Tuesday, October 21, 2008

My Austin FIlm Festival, Part 5

[Photo is of the Signs at Butler Dance Education Center and our building reflected in an SUV window parked by the ballet. I'm feeling a little askew myself. I haven't driven my car, I don't think, since last Wednesday. I didn't leave the building yesterday until we walked to Long Center. It's a weird life in a way.]

The conference is over so chances to meet celebrities, hear writers talk about writing and attend script readings are fading. It's about the movies through Thursday and we only have through Wednesday because of another commitment. So...choose carefully? Or choose randomly? Of course, the latter. Based on timing and location and the blurbs in the info we chose two films that sounded like comic/dramas. A friend went along who likes one of the actors from a sit-com.

The films were at the Rollins. They threw us another curve walking over. Just twelve feet of the west pedestrian bridge on S. First was blocked. This was apparently to keep pedestrians from stumbling into concrete pourings in the dark. Only, well coming from the north you would have already done so. We had to go 150 feet back west down a steep path that is big enough for a car (and not blocked to cars so someone could easily turn down it and come to a bumpy end on the hike and bike). There we intersected the hike and bike and could go up a new (as of a week or two ago) path to intersect the ped bridge just beyond the twelve feet that were fenced off. It's making me crazy this project that never ends that inconveniences cars, yes, but especially walkers. I get this way when I haven't started my car since last Wednesday. But enough about getting to the venue.

First we saw "A Quiet Little Marriage" which was paired with a short, "Carry On." The short left one thinking about overhearing people in public and making certain assumptions. It was everything a short should be, revealing characters but leaving us with just a hint of their lives, like a short story. Then we were plunged into that quiet little marriage. Really Olive and Dax have a kind of idyllic, adult life but it turns out the world is going to put up a few more challenges for them. It was interesting seeing them work out their own little crisis, but the curves thrown at them by people around them really propelled the story. And just as the short knew when to end, so did this feature. It ended at the point that not everything is resolved but much is revealed. We queued up again to see "Shades of Ray."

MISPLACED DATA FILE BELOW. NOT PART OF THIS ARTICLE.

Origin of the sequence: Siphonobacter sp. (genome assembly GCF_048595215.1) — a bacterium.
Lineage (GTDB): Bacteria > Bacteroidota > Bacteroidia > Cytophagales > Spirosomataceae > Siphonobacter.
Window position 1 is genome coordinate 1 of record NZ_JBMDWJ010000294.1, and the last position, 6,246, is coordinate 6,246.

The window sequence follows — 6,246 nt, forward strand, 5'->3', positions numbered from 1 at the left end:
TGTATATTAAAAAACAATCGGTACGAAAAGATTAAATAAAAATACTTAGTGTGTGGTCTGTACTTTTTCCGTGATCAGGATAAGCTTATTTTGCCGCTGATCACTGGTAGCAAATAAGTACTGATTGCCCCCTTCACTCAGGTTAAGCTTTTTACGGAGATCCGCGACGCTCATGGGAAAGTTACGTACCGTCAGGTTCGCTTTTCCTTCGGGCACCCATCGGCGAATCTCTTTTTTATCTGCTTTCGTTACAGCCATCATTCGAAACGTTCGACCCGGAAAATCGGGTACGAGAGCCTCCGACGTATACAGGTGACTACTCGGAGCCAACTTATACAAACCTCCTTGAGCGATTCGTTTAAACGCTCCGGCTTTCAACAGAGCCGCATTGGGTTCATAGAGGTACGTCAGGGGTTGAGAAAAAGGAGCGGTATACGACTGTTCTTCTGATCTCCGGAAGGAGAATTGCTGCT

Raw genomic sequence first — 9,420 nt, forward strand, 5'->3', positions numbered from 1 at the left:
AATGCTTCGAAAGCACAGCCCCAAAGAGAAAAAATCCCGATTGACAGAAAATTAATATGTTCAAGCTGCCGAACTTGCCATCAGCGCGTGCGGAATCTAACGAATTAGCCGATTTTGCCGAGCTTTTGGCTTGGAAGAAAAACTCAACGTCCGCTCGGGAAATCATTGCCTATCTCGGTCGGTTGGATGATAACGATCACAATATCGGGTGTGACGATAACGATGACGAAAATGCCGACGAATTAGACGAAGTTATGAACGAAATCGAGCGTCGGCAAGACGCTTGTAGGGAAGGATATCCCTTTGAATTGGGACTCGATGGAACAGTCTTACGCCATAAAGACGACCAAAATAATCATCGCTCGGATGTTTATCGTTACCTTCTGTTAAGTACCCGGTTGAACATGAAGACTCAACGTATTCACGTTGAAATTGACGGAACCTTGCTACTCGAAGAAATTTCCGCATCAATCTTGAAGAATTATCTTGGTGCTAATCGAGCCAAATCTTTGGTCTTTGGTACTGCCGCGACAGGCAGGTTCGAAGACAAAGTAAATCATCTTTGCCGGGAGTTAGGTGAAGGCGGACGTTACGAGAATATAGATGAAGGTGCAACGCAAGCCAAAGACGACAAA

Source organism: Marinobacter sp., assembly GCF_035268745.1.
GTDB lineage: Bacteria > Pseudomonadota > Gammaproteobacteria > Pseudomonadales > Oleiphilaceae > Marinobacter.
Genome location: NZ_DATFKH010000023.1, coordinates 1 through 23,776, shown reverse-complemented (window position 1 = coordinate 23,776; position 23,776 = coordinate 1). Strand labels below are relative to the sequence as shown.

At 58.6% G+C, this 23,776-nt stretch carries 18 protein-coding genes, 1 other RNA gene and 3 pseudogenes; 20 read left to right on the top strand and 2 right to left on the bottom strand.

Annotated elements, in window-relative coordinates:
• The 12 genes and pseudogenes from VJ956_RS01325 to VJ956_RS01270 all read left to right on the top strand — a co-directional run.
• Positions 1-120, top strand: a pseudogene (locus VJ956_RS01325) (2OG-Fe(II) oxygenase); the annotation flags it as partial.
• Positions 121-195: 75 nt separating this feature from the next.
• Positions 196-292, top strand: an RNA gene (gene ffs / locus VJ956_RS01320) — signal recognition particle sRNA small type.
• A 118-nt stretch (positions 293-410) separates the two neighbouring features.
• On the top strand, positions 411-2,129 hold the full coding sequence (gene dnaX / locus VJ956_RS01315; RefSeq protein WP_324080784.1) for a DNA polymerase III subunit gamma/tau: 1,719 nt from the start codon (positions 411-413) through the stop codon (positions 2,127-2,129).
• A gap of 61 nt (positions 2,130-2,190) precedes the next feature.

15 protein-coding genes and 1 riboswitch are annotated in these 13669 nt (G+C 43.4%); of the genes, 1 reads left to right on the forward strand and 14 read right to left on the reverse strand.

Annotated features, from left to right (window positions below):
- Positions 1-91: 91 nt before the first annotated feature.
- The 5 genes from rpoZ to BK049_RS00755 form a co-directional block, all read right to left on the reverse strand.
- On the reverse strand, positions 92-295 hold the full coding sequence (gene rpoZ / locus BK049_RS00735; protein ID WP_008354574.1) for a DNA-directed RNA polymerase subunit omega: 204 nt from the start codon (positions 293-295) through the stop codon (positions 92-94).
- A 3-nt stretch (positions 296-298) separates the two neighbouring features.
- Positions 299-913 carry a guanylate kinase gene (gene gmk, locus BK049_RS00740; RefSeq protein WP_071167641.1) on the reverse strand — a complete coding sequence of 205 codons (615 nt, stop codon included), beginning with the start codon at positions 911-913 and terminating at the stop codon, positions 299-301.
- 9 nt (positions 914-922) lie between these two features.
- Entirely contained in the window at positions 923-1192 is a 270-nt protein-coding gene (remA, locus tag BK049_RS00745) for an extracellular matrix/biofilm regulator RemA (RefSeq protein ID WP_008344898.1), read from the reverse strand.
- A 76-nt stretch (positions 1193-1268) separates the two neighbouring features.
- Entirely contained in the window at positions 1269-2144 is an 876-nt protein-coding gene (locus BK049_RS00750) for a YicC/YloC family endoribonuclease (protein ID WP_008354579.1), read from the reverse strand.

The leads were handsome in the way that mixed race people often are although the male lead, Zachary Levi, is according to my friend who went with us, Jewish. The female lead, Sarah Shahi, has an Iranian father and a Latino mother apparently. One theme of the movie is how mixed race folks feel lost between cultures. The film is light-hearted and funny and brings home its messages in a package that amused throughout. Some of the minor characters weren't as believable as one might hope for, but they were accomplished actors and funny.

This last film was more relevant to the election, I think, than "W." Much has been made of Obama as a black man. But he is really more 21st century American than that. He is one of an ever growing number of Americans who count racial background in different columns and who are influenced by step family members. I think this trend constitutes hope for understanding on the one hand but I'm sure we will still find in the next few hundred years ways to hate one another by artificially adopting religions and political persuasions to separate ourselves. We have a need to fight pitched battles in groups with firm ideological differences. In a scene between the young Ray and his best friend Sal (seen later as his goofy roommate, well-played if a little over the top by Franz Kranz), Ray asks if Sal sees him as brown or white. The answer is something like "you're just Ray."

The film festival winds down. We will probably catch Philip Seymour Hoffman in "Synecdoche, New York" tonight. I mean is has Hoffman in it, its directed by Charlie Kaufman and its title is a pun. [By the way, I went to my dictionary site to look it up and, coincidence coming, it was the word of the day. I have a friend who would imbue such a thing with lots of meaning. I told FFP and we said "Call Bob!"]


Jette said...

Hope I'll see you guys at the Kaufman film tonight -- I think we've been on entirely opposite schedules this year!

Linda Ball said...

That's really true. Haven't caught sight of you since "W." screening! Hope to chat soon. We plan to line up about 6:30. And sit in Row S left section, of course!

Anonymous said...

Just thought I'd let you know that Zach Levi is NOT jewish. Levi is his middle name.

Linda Ball said...

I was wondering what his background was because of the role he played. In the movie, his friend Sal's father is supposed to be Jewish! I should have stayed for the Q&A but it was getting late and we had to walk back across the bridge!